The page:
TABLE 3______________________________________                  Weight in-         Time to  crease, Capacitance                                   % Cap.Medium  pH    form film                  mg/cm2                          μF/cm2                                   increase______________________________________Water   --    1.0 min  0.19    1.33     24Boric acid   6.0   9.0 min  0.19    1.41     32______________________________________
EXAMPLE 4

In this example, the effect of boric acid solution at a higher pH is demonstrated. After formation of the hydrous oxide films, the foils were anodized to 150 V.

              TABLE 4______________________________________                  Weight in-         Time to  crease, Capacitance                                   % Cap.Medium  pH    form film                  mg/cm2                          μF/cm2                                   increase______________________________________Water   --    1.0      0.19    0.54     33Boric acid   6.5   7.5      0.19    0.58     43______________________________________

In every case, the boric acid treatment not only lengthened the time to form the hydrous oxide film so that this formation can be better controlled, but also it resulted in a higher capacitance for the same amount of hydrous oxide. Thus, either capacitance can be increased for a given amount of anodization, or anodization savings can be realized for a given capacitance level.

Patent Citations
Cited PatentFiling datePublication dateApplicantTitle
US2018694 *May 14, 1934Oct 29, 1935Benton H GrantProcess of treating aluminum surfaces
US2079516 *Mar 1, 1935May 4, 1937Magnavox CoAluminum electrode and method of preparing
US2404824 *Feb 10, 1942Jul 30, 1946Mallory & Co Inc P RElectrolytic condenser and electrode therefor
US2868702 *Nov 4, 1952Jan 13, 1959Brennan Helen EMethod of forming a dielectric oxide film on a metal strip
US3600245 *Mar 6, 1968Aug 17, 1971Gates Howard WAluminum etch process
Non-Patent Citations
Reference
1 *D. Altenpohl, Aluminum 33 #2, pp. 78-91 (Feb. 1957), Eng. transl.
2 *W. J. Bernard and J.J. Randall, J. Electrochem Soc., 108#9, pp. 822-825, (Sep. 1961).
Referenced by
Citing PatentFiling datePublication dateApplicantTitle
US4828659 *Aug 20, 1987May 9, 1989North American Philips CorporationControlled hydration of low voltage aluminum electrolytic capacitor foil
US5417839 *Aug 9, 1994May 23, 1995Showa Aluminum CorporationMethod for manufacturing aluminum foils used as electrolytic capacitor electrodes
US6197184Oct 29, 1998Mar 6, 2001Pacesetter, Inc.Method of producing high quality oxide for electrolytic capacitors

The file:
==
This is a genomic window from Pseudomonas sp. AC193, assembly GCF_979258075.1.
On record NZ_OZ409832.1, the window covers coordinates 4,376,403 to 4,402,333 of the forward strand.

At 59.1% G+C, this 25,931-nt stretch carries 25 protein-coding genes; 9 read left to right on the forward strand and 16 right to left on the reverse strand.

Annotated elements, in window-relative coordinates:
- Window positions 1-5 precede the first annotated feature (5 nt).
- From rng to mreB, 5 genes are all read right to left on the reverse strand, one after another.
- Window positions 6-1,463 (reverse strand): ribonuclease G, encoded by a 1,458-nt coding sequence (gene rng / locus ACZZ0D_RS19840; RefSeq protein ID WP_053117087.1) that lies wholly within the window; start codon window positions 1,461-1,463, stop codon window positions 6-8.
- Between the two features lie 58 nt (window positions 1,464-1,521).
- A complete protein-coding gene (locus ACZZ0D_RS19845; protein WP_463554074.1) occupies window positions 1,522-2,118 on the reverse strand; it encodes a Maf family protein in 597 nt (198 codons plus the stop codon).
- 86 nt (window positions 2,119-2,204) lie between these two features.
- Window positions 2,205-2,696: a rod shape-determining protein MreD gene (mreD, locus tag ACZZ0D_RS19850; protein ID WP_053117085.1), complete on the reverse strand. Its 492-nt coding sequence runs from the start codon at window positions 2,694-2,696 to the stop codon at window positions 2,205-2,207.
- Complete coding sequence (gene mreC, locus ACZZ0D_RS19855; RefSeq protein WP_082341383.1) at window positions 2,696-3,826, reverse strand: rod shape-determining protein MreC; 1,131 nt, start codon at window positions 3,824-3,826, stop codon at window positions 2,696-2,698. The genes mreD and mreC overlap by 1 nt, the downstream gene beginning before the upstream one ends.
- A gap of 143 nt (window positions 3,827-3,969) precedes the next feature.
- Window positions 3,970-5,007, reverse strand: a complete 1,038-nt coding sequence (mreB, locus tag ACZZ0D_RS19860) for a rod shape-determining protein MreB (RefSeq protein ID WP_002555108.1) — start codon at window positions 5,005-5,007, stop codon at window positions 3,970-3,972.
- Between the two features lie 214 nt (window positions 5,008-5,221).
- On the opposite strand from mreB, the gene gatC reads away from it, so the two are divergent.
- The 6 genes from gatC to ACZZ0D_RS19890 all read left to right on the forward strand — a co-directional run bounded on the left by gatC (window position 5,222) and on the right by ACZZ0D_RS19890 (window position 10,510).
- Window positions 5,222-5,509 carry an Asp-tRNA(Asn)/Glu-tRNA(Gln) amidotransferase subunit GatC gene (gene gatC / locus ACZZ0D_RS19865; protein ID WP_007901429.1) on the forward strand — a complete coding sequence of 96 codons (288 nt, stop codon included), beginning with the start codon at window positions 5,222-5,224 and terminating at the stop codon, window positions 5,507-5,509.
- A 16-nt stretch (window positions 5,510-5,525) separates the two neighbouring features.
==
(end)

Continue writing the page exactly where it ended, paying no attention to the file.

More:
US7125610Mar 17, 2003Oct 24, 2006Kemet Electronics CorporationCapacitor containing aluminum anode foil anodized in low water content glycerine-phosphate electrolyte without a pre-anodizing hydration step
US7342773Feb 10, 2006Mar 11, 2008Kemet Electronics CorporationCapacitor containing aluminum anode foil anodized in low water content glycerine-phosphate electrolyte
US7780835Aug 24, 2010Kemet Electronics CorporationMethod of making a capacitor by anodizing aluminum foil in a glycerine-phosphate electrolyte without a pre-anodizing hydration step
US8133286 *Mar 12, 2007Mar 13, 2012Cardiac Pacemakers, Inc.Method and apparatus for high voltage aluminum capacitor design
US8154853Aug 3, 2006Apr 10, 2012Cardiac Pacemakers, Inc.Method and apparatus for partitioned capacitor
US8170662May 1, 2012Cardiac Pacemakers, Inc.Method and apparatus for charging partitioned capacitors
US8465555Jun 18, 2013Cardiac Pacemakers, Inc.Method and apparatus for high voltage aluminum capacitor design
US8761875Aug 3, 2006Jun 24, 2014Cardiac Pacemakers, Inc.Method and apparatus for selectable energy storage partitioned capacitor
US20040182717 *Mar 17, 2003Sep 23, 2004Kinard John TonyCapacitor containing aluminum anode foil anodized in low water content glycerine-phosphate electrolyte without a pre-anodizing hydration step
US20040188269 *Sep 29, 2003Sep 30, 2004Harrington Albert KennedyCapacitor containing aluminum anode foil anodized in low water content glycerine-phosphate electrolyte
US20050211565 *Apr 6, 2005Sep 29, 2005Kinard John TCapacitor containing aluminum anode foil anodized in low water content glycerine-phosphate electrolyte without a pre-anodizing hydration step
US20060124465 *Feb 10, 2006Jun 15, 2006Harrington Albert KCapacitor containing aluminum anode foil anodized in low water content glycerine-phosphate electrolyte
US20070162077 *Mar 12, 2007Jul 12, 2007Cardiac Pacemakers, Inc.Method and apparatus for high voltage aluminum capacitor design
US20080029482 *Aug 3, 2006Feb 7, 2008Sherwood Gregory JMethod and apparatus for selectable energy storage partitioned capacitor
US20080030927 *Aug 3, 2006Feb 7, 2008Sherwood Gregory JMethod and apparatus for partitioned capacitor
US20080032473 *Aug 3, 2006Feb 7, 2008Bocek Joseph MMethod and apparatus for charging partitioned capacitors
WO2004083493A1 *Mar 17, 2004Sep 30, 2004Kemet Electronics CorporationProcess for preparing a capacitor containing aluminum anode foil anodized in low water content glycerine-orthophosphate electrolyte after a pre-hydrating step
Classifications
U.S. Classification148/275, 205/201
International ClassificationC23C22/68, H01G9/04, C23C22/56, C25D11/16
Cooperative ClassificationC25D11/16, C23C22/68
European ClassificationC23C22/68, C25D11/16
Legal Events
DateCodeEventDescription
Apr 5, 1993ASAssignment
Owner name: UNITED CHEMI-CON MANUFACTURING, INC., NORTH CAROLI
Free format text: ASSIGNMENT OF ASSIGNORS INTEREST.;ASSIGNOR:SPRAGUE ELECTRIC COMPANY;REEL/FRAME:006483/0442
Effective date: 19920903